More arrests made against Land Back protesters/land defenders

CAYUGA-Ontario Provincial Police (OPP)  have arrested two more people in conjunction with a housing development protest in Caledonia, bringing the total number of people charged to 24.

The Haldimand County OPP have been arresting people involved the McKenzie Meadows housing development protest, also known as Land Back Lane, in various locations off the site since violence broke out Aug. 5 when police attempted to remove Six Nations people and their allies from the site. Six Nations re-took possession of the land later that night after several roads were blocked and items were set on fire in Caledonia.

On Tuesday (Sept. 29), the OPP arrested two more people in relation to an injunction that prohibits anyone from stepping foot onto the property.

Koko Newell, 19, of Bancroft, is charged with:

-Disobeying Order of Court

-Mischief

-Fail to Comply with Undertaking

He was held for a bail hearing at the Ontario Court of Justice in Cayuga.

Also charged is Allen Graham, 26, of Orillia, with:

-Disobey Order of Court

-Mischief

All of the accused are scheduled to appear at the Ontario Court of Justice in Cayuga at a later date to answer to the charges.

The OPP have also called for Land Back Lane spokesperson Skyler Williams to turn himself into police, saying there is an outstanding warrant for his arrest.

Williams said he received a call Tuesday morning informing him of the warrant but that he has no plans to turn himself in. He is wanted for mischief and breaching conditions from his arrest on Aug. 5. Williams was one of the original nine people arrested during the Aug. 5 injunction enforcement.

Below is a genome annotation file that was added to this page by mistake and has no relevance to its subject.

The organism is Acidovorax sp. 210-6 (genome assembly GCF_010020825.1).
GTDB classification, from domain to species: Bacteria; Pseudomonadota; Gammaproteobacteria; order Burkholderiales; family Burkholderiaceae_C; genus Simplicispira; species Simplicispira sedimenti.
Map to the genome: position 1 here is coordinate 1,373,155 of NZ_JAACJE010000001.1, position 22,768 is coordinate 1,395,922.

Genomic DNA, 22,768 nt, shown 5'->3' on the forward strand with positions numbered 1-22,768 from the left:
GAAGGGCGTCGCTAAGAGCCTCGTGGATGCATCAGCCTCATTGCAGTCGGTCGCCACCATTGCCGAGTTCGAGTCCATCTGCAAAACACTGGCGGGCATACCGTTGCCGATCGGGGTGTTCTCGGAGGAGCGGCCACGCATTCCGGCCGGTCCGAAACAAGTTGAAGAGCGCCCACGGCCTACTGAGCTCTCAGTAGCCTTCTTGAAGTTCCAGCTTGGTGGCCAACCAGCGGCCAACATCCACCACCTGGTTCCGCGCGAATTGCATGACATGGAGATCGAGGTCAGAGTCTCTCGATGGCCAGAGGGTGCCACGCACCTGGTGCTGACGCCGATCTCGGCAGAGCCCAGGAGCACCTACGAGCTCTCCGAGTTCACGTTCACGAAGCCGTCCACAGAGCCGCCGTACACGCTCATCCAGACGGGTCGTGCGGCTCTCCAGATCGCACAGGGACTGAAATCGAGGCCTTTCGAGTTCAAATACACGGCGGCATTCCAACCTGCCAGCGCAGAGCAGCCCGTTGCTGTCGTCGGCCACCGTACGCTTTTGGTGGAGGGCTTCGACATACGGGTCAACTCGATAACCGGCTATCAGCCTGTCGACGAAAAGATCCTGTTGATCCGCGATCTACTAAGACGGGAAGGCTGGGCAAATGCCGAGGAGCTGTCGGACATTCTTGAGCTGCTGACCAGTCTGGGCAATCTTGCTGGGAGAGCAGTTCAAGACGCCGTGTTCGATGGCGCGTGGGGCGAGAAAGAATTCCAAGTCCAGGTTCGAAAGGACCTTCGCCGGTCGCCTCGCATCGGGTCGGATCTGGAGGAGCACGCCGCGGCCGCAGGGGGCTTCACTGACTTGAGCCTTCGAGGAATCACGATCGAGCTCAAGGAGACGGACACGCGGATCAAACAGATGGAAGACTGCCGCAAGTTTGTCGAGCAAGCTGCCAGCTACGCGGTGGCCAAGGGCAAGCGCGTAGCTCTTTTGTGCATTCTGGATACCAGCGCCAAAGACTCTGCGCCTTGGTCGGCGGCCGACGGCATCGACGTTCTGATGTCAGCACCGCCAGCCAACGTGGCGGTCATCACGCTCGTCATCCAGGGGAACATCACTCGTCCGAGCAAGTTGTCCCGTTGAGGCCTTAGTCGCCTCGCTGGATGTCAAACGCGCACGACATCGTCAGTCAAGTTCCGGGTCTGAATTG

Williams has maintained a presence at Land Back Lane ever since.

Two court injunctions are currently in effect and prohibit anyone from being on the McKenzie Meadows property site located at 1535 McKenzie Road (also known as 1492 Land Back Lane) in Caledonia and also prohibit anyone from establishing road blockades in Haldimand County.

Dependent upon an individual’s actions, police said, the following charges could be laid:

Disobeying Order of Court (court injunction)

-Obstruct Peace Officer: Everyone who resists or wilfully obstructs a peace officer in the execution of his/her duty

-Causing Disturbance: Impeding another person

-Mischief: Interfere with any person in the lawful use or enjoyment of property

-Intimidation:  Block or obstruct a highway

The offences are punishable upon conviction by fine and/or imprisonment.

TheHighway Traffic Act also authorizes the towing and impounding of vehicles under these circumstances.

Following its court-endorsed Framework for Police Preparedness for Indigenous Critical Incidents, throughout the incident, police said the OPP Provincial Liaison Team has engaged in “significant collaborative and respectful dialogue aimed at bringing about a peaceful resolution, while ensuring everyone’s safety and preserving their respective rights guaranteed by Canada’s Charter of Rights and Freedoms.”

The OPP said they will, “act to preserve the peace, maintain public safety, investigate unlawful activity and enforce the law where appropriate, in accordance with police duties and responsibilities as set out in legislation and the common law. The OPP appreciates everyone’s cooperation and patience during these occurrences.”

 

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